One of the universal punch-lines is the terrible quality of institutional food, particularly in public schools. In Baltimore City, the lunches were so distasteful to the students that a small group of them carried an actual school lunch to the school board’s headquarters on North Avenue and said, “You eat it!”. This was the situation that Tony Geraci set out to change, and his efforts are chronicled in Cafeteria Man.
Over his two-year tenure as the director of the Baltimore City Public School System’s food department, Geraci managed to bring about a number of impressive reforms, often using the tried and true method of doing first and asking permission after the fact.
But this is part and parcel of Geraci’s ebullient character, which comes across clearly in the film. His enthusiasm is infectious, getting the audience nodding in agreement when he goes off on one of his rants. It’s hard to imagine anyone not being swayed by his charisma and zeal.
And yet it’s not a one-man show; Geraci would be the first to point out that the kids are most important stakeholders here. We see them over and over, telling us what they think about the old and the new menus, tasting a fresh, locally-grown, tree-picked peach — a first for some of them — working in a community garden, cooking for a community dinner, and even testifying in front of a congressional committee.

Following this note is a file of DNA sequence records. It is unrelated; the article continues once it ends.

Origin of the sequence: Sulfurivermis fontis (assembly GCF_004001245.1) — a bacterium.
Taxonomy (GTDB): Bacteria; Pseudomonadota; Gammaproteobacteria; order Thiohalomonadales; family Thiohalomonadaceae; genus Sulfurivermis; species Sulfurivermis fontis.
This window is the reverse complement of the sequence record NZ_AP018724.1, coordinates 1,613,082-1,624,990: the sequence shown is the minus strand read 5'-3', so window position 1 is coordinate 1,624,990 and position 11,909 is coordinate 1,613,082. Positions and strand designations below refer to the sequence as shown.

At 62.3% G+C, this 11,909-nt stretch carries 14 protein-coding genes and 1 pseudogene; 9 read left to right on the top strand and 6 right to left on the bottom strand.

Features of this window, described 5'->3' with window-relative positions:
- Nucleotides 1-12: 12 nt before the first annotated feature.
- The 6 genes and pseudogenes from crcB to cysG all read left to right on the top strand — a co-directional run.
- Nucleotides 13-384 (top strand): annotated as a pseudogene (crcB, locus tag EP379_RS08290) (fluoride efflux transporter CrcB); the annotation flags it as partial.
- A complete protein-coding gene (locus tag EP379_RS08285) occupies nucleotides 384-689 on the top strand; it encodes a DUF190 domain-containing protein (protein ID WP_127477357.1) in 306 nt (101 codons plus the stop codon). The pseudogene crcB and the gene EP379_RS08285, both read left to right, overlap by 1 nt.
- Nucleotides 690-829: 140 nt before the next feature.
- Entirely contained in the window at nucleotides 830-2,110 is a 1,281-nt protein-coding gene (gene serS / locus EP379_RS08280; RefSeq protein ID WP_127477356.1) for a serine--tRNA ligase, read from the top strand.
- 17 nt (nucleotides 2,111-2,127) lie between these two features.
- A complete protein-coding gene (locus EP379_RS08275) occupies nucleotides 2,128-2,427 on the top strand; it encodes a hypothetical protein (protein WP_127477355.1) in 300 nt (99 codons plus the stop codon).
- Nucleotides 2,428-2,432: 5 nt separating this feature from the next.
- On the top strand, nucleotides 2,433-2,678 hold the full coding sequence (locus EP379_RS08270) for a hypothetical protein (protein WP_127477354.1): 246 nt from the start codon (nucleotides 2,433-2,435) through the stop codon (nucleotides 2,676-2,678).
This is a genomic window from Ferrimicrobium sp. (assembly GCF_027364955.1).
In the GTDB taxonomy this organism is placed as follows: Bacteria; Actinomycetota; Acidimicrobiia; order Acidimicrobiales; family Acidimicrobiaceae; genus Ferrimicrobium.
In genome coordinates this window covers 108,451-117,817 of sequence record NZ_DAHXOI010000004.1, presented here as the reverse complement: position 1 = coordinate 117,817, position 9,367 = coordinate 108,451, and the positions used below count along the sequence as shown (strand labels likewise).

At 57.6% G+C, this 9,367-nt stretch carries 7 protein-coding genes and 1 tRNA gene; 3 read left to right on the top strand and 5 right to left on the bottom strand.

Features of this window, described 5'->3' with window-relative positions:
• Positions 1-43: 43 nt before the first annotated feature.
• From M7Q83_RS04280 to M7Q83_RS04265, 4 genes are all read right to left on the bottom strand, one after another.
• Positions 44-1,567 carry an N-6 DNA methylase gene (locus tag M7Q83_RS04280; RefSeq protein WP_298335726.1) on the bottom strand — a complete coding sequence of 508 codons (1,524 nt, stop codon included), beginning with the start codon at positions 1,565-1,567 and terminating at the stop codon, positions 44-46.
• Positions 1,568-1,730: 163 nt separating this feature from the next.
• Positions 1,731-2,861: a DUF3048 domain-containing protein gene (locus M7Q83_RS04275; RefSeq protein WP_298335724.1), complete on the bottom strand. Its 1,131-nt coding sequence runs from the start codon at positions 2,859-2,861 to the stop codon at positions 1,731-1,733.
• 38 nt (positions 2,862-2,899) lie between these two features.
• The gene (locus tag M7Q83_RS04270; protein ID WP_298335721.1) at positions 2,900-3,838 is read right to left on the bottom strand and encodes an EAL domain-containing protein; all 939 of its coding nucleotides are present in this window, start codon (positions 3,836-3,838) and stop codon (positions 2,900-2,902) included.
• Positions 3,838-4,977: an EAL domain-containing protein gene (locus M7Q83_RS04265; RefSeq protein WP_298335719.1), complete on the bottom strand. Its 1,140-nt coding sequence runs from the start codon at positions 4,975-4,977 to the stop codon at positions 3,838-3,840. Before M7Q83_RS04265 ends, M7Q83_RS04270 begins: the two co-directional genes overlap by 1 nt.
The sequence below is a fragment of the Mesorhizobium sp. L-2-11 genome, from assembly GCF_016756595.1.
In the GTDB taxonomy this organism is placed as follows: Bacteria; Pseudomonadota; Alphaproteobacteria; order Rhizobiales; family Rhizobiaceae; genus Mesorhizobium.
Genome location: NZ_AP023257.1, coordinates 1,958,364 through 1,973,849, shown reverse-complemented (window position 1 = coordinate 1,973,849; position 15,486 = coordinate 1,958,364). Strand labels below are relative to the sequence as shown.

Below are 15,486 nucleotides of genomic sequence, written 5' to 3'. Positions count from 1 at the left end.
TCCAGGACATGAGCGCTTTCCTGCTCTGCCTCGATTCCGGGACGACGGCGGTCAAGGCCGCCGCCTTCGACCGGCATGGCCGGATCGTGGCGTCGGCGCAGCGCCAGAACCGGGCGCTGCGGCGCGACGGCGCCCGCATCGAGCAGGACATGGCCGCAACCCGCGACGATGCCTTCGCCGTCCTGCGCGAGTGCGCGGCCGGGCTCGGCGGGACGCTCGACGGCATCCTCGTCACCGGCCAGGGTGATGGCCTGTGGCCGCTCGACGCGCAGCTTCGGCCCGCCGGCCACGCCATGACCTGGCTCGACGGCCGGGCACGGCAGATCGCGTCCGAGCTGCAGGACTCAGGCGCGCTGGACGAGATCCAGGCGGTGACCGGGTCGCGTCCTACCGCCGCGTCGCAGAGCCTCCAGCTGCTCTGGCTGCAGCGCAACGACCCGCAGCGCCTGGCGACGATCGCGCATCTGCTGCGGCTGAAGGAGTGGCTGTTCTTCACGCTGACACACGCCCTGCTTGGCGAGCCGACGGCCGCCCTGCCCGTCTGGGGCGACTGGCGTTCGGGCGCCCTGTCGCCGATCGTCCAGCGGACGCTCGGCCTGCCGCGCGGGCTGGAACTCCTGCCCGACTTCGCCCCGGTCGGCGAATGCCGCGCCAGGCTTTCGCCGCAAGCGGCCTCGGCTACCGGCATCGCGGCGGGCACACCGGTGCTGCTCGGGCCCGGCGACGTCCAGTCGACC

The depressingly unsurprising thing about Geraci’s work is how hard it is to get anything through a government bureaucracy, particularly in Baltimore. Anyone who watched The Wire knows a bit about the situation, and the film generally skirts the issue rather than becoming overtly political. But it still comes through with the chief operations officer talking about how he appreciates Geraci’s efforts, but there’s a procurement process that must be respected.
And yet, while he may have slowed down, once Geraci got the ball rolling it was pretty near impossible to stop, especially when he showed that serving high-quality, locally-sourced food could often be done more cheaply than using commodity-sourced and shipped low-quality food. Even after his departure for Memphis, Geraci still advises Baltimore as it pushes forward on his vision of a central kitchen which can cook fresh meals daily for all the schools, and then distribute them for lunch.
As he comments personally, it’s incredible to believe its possible to set a child who is hungry, ill-fed, or hopped up on sugar down in front of a teacher and expect him or her to learn. The goal is actually to get healthy students ready to learn and grow, and providing them with a healthy diet is only a side effect of that goal. And as the cafeteria man, Tony Geraci shows us that this can be done.
Worth It: yes.
Bechdel Test: unusually for a documentary, I’m going to give this one a pass on the strength of one of the (female) students giving her oral testimony to a (female) member of congress.